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Domestic Wind Turbine Viability

Discussion in 'Electrics UK' started by Hysteresis, 15 Dec 2007.

  1. Hysteresis

    Hysteresis

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    Sorry everybody after posting the mail I have just found a discussion on this subject, and I think it has all been covered, unless anyone has any further developments to offer.

    I had a half hearted look at a domestic Wind Turbine and came to the conclusion it was not viable as I considered the payback period to be in excess of 25 years and this is ignoring maintenance costs.
    The problem I found with these devices was that their use is limited to a fairly small wind speed window but the greatest downside was that when the thing is generating, you have to use the power as it is generated and at times when you are not using the power, say during the night, the power generated is not returned to the grid. As such this would effectively drive the electricity meter backwards so in effect this would give a payback when you are not using the power being generated. If the damn things did return power to the grid then the payback time would be probably a couple of years and therefore viable.
    Has anyone looked into this and have I got the ideas correct.
    Or has anyone worked out a way of recovering the excess power generated by a domestic wind turbine -
    Come On Joe-90, you know everything, you must have the answer.
     
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  3. djrichie_t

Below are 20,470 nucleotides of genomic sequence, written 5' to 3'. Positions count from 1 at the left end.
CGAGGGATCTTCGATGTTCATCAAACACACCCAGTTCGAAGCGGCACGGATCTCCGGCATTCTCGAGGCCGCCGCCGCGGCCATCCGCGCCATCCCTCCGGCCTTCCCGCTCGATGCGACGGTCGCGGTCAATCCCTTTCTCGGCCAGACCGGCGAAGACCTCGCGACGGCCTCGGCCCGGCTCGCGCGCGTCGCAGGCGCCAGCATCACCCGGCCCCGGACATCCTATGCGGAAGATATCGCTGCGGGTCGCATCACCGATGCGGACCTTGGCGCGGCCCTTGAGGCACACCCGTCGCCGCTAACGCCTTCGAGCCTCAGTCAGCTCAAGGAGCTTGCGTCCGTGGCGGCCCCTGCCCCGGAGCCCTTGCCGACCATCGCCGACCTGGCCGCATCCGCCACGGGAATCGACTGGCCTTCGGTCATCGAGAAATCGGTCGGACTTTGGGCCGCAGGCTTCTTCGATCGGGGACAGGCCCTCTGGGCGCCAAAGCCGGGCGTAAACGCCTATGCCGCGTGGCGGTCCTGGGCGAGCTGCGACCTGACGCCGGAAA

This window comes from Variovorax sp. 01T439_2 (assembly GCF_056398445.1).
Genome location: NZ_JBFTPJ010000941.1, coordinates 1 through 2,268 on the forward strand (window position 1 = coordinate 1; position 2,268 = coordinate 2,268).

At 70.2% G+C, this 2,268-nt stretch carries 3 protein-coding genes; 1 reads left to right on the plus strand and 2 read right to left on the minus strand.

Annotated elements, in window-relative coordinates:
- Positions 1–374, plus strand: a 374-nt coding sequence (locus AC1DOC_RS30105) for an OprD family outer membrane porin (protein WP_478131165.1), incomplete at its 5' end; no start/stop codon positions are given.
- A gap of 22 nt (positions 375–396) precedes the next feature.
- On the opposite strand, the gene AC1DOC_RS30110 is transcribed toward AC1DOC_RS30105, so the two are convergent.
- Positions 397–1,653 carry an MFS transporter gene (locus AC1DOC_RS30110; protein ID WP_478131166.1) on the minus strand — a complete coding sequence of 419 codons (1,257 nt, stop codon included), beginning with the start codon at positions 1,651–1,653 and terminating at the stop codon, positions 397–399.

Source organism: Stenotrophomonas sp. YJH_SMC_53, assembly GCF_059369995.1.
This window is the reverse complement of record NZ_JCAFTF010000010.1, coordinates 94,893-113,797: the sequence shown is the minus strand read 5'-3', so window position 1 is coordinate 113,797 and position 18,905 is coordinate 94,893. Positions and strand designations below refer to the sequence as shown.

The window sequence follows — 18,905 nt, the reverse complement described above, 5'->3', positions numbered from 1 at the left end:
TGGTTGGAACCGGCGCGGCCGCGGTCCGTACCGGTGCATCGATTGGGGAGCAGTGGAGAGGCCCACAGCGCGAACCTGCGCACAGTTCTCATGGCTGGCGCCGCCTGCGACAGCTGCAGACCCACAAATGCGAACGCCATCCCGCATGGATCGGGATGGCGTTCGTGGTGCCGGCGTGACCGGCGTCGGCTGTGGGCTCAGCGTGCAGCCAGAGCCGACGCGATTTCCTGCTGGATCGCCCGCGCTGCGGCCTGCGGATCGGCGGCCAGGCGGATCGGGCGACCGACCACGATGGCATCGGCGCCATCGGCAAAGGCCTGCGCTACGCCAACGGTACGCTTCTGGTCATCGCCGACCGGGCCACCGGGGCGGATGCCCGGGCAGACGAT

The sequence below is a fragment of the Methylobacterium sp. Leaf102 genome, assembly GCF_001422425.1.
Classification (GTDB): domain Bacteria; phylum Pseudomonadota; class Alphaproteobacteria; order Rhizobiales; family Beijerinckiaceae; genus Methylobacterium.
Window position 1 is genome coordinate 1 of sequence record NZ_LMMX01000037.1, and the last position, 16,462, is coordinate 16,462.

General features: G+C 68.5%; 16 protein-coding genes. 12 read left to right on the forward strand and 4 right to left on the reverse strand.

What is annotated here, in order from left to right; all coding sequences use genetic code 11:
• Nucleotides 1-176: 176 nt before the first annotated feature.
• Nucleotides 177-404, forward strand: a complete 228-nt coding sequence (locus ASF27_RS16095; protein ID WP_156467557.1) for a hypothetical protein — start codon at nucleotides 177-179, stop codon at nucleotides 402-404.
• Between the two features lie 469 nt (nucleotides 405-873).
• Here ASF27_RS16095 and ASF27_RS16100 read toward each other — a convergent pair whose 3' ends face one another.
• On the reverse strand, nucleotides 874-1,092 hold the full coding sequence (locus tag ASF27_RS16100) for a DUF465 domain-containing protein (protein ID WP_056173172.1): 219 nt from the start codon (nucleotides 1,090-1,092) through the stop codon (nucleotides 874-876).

djrichie_t

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    The best thing with a wind turbine is to store the power in large batteries, either with a 24 or 48 volt system. Then use the power from the batteries through a mains inverter but make sure its a true sine wave inverter. This will allow you to run independantly from the grid.

    You can get grid connect inverters these are more expensive, dont be ripped off by UK companies charging thousands, its worth checking ebay and such places where you can get them for much less.

    I been toying with this idea as i have a huge SW facing area on my studio roof for solar panels, solar panels + wind turbine combined is best option :)
     
  4. Whitespirit66

    Whitespirit66

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    Don't believe the government/EU hype. Going green usually involves loads of hassle, and lots of expense.

    Great way of upsetting the the neighbours though - lets hope they are deaf!
     
  5. djrichie_t

    djrichie_t

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    i always wondered how noisy these small <500 watt wind turbines actually are... its the only thing stopping me going ahead with my next project :)
     
  6. Hysteresis

    Hysteresis

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    Thanks for the thoughts. - I have used industrial Invertors in the past but I have never contemp-lated it Domestically. I have never heard of a Grid Connect Invertor. Do they go by any other name and if using such a device does that allow connection to the grid via the meter andachive the objective of reversing the meter. Revesing the meter odes not constitute fraud in my book as we would be effectively driving the power into the grid system and as such giving power. I doubt this would be possible but it was a thought. I think your ideas are to use the invertor whilst not connected to the grid and when the batteries run down swith to grid supplies. Is that haw you intend to go ahead?
     
  7. djrichie_t

    djrichie_t